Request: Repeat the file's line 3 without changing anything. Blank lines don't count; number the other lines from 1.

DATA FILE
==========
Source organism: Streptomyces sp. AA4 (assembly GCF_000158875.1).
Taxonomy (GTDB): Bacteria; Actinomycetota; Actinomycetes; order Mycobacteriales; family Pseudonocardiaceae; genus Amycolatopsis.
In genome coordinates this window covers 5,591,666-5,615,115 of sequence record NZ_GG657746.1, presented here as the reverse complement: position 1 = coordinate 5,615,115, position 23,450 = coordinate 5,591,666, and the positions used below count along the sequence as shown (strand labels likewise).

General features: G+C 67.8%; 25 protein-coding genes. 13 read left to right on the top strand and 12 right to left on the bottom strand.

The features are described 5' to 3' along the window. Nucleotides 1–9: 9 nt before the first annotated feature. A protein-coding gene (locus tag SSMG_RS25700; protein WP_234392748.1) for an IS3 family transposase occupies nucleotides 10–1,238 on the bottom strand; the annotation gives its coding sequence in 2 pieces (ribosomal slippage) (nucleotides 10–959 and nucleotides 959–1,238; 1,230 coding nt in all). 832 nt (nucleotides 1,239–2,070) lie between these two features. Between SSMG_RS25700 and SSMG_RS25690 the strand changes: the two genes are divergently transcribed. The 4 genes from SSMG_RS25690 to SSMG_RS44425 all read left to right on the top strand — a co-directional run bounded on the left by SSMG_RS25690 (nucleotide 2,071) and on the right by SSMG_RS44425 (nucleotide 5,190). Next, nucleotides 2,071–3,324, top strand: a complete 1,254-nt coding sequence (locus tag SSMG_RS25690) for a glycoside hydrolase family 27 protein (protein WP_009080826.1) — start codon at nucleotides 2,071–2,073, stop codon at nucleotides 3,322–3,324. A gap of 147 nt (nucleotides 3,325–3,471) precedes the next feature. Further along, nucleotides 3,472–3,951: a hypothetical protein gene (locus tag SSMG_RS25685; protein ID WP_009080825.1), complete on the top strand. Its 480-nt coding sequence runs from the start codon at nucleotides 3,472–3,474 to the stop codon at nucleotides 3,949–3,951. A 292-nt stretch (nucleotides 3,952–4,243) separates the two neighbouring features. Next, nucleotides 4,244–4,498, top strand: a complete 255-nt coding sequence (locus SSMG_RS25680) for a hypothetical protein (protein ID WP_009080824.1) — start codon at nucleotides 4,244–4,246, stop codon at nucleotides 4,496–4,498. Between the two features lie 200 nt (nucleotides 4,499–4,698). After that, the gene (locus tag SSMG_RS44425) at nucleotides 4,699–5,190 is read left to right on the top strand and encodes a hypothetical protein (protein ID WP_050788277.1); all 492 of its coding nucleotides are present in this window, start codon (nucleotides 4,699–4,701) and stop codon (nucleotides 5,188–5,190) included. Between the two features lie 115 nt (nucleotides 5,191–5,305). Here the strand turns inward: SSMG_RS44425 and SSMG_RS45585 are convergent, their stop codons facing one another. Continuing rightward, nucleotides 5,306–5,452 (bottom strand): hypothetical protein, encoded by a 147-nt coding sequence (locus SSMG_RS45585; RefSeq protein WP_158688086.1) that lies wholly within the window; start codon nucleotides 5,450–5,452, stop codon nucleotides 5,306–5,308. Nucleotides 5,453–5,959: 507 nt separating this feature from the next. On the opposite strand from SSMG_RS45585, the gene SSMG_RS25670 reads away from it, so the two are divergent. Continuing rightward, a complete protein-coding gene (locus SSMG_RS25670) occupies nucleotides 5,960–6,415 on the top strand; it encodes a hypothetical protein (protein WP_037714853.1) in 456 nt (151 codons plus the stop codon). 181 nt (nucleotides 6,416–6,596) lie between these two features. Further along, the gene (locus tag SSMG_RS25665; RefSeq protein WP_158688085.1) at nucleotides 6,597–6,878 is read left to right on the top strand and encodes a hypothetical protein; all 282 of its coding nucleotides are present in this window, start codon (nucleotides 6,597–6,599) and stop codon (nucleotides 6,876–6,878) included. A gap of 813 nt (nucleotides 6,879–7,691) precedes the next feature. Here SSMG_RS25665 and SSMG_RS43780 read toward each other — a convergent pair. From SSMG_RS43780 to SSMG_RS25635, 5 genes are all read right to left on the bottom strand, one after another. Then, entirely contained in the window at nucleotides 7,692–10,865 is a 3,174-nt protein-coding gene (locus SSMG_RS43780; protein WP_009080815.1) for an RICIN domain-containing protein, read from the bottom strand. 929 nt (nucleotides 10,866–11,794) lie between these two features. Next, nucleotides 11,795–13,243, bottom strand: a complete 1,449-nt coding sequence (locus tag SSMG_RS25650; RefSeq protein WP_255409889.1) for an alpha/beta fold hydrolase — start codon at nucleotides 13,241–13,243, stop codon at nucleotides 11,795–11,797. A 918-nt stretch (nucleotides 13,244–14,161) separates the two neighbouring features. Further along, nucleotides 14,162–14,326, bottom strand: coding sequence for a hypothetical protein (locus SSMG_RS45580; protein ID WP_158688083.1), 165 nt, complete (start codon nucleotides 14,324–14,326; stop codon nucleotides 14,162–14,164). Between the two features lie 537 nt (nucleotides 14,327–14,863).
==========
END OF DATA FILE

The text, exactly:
In genome coordinates this window covers 5,591,666-5,615,115 of sequence record NZ_GG657746.1, presented here as the reverse complement: position 1 = coordinate 5,615,115, position 23,450 = coordinate 5,591,666, and the positions used below count along the sequence as shown (strand labels likewise).